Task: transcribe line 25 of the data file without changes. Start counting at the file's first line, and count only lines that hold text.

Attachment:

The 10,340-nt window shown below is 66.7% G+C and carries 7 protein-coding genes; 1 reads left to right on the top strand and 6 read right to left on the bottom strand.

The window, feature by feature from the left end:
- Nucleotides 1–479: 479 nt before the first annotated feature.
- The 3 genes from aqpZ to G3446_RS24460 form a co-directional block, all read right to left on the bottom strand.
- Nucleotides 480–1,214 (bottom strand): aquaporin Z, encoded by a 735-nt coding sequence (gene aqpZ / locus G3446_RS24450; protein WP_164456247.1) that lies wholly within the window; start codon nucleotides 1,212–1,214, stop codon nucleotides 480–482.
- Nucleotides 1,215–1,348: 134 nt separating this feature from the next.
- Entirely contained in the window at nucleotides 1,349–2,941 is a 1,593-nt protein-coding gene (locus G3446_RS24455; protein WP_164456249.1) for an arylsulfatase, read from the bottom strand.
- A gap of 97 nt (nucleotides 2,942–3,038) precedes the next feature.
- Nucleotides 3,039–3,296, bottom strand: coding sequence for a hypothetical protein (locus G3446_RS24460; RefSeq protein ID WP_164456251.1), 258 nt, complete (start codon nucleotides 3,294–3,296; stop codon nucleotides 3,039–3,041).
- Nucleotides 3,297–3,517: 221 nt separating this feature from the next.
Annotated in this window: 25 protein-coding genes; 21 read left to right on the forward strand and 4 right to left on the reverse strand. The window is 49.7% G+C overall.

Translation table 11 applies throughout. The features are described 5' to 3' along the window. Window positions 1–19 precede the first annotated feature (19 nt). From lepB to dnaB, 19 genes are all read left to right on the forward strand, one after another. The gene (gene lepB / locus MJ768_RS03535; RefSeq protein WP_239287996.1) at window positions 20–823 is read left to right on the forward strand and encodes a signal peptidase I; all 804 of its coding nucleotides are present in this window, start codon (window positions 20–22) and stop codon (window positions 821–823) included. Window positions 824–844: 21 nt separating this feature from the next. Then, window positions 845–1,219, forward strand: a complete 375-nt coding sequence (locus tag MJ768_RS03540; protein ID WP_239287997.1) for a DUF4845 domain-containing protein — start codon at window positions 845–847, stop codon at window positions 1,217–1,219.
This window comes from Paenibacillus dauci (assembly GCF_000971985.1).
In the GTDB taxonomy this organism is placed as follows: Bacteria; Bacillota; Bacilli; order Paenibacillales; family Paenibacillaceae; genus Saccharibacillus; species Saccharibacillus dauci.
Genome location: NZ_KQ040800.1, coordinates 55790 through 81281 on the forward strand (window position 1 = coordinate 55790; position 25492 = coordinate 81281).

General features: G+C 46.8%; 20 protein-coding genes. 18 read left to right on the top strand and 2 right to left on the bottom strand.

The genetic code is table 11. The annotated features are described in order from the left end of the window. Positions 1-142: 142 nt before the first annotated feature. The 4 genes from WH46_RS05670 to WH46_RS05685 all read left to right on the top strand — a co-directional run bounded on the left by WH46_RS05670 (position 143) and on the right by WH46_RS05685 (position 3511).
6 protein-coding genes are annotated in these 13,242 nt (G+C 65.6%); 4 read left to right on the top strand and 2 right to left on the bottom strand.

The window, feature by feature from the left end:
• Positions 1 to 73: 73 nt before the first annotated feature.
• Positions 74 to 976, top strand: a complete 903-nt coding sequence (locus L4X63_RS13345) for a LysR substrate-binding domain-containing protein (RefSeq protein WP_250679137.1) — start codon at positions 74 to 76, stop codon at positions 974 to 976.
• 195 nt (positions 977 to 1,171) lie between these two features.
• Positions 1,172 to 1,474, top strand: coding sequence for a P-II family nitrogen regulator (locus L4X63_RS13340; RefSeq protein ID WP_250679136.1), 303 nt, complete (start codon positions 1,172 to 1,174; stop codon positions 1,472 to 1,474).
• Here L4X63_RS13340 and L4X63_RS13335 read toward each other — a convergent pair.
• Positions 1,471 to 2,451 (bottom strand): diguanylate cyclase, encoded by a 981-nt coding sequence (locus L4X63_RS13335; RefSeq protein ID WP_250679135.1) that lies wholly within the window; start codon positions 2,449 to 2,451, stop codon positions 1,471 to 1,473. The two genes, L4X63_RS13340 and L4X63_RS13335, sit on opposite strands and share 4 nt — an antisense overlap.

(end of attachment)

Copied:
• Positions 1,471 to 2,451 (bottom strand): diguanylate cyclase, encoded by a 981-nt coding sequence (locus L4X63_RS13335; RefSeq protein ID WP_250679135.1) that lies wholly within the window; start codon positions 2,449 to 2,451, stop codon positions 1,471 to 1,473. The two genes, L4X63_RS13340 and L4X63_RS13335, sit on opposite strands and share 4 nt — an antisense overlap.